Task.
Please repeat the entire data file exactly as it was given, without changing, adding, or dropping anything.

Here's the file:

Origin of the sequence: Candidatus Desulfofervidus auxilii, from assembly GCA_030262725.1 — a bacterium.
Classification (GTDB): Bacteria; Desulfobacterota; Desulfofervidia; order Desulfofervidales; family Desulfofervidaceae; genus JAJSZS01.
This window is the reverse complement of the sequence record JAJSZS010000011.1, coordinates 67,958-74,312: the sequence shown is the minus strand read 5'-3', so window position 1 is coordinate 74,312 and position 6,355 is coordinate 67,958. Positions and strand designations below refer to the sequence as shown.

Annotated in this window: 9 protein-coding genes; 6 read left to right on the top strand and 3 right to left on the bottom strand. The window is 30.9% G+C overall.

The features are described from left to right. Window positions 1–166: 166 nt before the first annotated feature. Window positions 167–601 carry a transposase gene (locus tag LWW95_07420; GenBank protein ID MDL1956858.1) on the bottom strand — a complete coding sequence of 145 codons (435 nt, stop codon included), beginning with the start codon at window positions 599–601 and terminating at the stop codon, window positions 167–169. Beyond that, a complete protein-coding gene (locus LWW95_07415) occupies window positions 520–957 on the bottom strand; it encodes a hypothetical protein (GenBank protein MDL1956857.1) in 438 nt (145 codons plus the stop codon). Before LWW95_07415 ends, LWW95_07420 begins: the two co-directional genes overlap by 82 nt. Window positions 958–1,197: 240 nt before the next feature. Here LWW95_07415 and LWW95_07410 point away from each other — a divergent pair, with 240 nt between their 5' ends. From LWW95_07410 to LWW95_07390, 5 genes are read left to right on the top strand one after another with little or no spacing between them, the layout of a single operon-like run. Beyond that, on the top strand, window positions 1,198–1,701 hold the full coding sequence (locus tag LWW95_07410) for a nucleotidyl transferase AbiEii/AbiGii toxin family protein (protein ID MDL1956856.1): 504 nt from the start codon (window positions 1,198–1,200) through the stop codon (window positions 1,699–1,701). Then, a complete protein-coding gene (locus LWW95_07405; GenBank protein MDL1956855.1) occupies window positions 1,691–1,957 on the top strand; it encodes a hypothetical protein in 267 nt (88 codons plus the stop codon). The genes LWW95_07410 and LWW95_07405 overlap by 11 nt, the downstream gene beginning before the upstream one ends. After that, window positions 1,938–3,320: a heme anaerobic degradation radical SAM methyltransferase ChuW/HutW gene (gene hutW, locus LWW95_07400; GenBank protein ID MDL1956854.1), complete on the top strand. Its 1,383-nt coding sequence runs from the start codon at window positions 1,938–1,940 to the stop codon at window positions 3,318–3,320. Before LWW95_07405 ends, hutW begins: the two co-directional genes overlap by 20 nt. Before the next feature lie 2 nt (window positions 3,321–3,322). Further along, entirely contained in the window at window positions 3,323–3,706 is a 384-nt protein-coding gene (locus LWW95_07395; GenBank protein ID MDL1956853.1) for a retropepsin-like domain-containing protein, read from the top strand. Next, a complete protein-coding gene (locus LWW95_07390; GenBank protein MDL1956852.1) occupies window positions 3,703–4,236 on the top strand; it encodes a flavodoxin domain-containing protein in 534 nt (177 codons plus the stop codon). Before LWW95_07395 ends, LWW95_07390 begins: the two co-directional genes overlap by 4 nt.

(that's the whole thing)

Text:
Origin of the sequence: Candidatus Desulfofervidus auxilii, from assembly GCA_030262725.1 — a bacterium.
Classification (GTDB): Bacteria; Desulfobacterota; Desulfofervidia; order Desulfofervidales; family Desulfofervidaceae; genus JAJSZS01.
This window is the reverse complement of the sequence record JAJSZS010000011.1, coordinates 67,958-74,312: the sequence shown is the minus strand read 5'-3', so window position 1 is coordinate 74,312 and position 6,355 is coordinate 67,958. Positions and strand designations below refer to the sequence as shown.

Annotated in this window: 9 protein-coding genes; 6 read left to right on the top strand and 3 right to left on the bottom strand. The window is 30.9% G+C overall.

The features are described from left to right. Window positions 1–166: 166 nt before the first annotated feature. Window positions 167–601 carry a transposase gene (locus tag LWW95_07420; GenBank protein ID MDL1956858.1) on the bottom strand — a complete coding sequence of 145 codons (435 nt, stop codon included), beginning with the start codon at window positions 599–601 and terminating at the stop codon, window positions 167–169. Beyond that, a complete protein-coding gene (locus LWW95_07415) occupies window positions 520–957 on the bottom strand; it encodes a hypothetical protein (GenBank protein MDL1956857.1) in 438 nt (145 codons plus the stop codon). Before LWW95_07415 ends, LWW95_07420 begins: the two co-directional genes overlap by 82 nt. Window positions 958–1,197: 240 nt before the next feature. Here LWW95_07415 and LWW95_07410 point away from each other — a divergent pair, with 240 nt between their 5' ends. From LWW95_07410 to LWW95_07390, 5 genes are read left to right on the top strand one after another with little or no spacing between them, the layout of a single operon-like run. Beyond that, on the top strand, window positions 1,198–1,701 hold the full coding sequence (locus tag LWW95_07410) for a nucleotidyl transferase AbiEii/AbiGii toxin family protein (protein ID MDL1956856.1): 504 nt from the start codon (window positions 1,198–1,200) through the stop codon (window positions 1,699–1,701). Then, a complete protein-coding gene (locus LWW95_07405; GenBank protein MDL1956855.1) occupies window positions 1,691–1,957 on the top strand; it encodes a hypothetical protein in 267 nt (88 codons plus the stop codon). The genes LWW95_07410 and LWW95_07405 overlap by 11 nt, the downstream gene beginning before the upstream one ends. After that, window positions 1,938–3,320: a heme anaerobic degradation radical SAM methyltransferase ChuW/HutW gene (gene hutW, locus LWW95_07400; GenBank protein ID MDL1956854.1), complete on the top strand. Its 1,383-nt coding sequence runs from the start codon at window positions 1,938–1,940 to the stop codon at window positions 3,318–3,320. Before LWW95_07405 ends, hutW begins: the two co-directional genes overlap by 20 nt. Before the next feature lie 2 nt (window positions 3,321–3,322). Further along, entirely contained in the window at window positions 3,323–3,706 is a 384-nt protein-coding gene (locus LWW95_07395; GenBank protein ID MDL1956853.1) for a retropepsin-like domain-containing protein, read from the top strand. Next, a complete protein-coding gene (locus LWW95_07390; GenBank protein MDL1956852.1) occupies window positions 3,703–4,236 on the top strand; it encodes a flavodoxin domain-containing protein in 534 nt (177 codons plus the stop codon). Before LWW95_07395 ends, LWW95_07390 begins: the two co-directional genes overlap by 4 nt.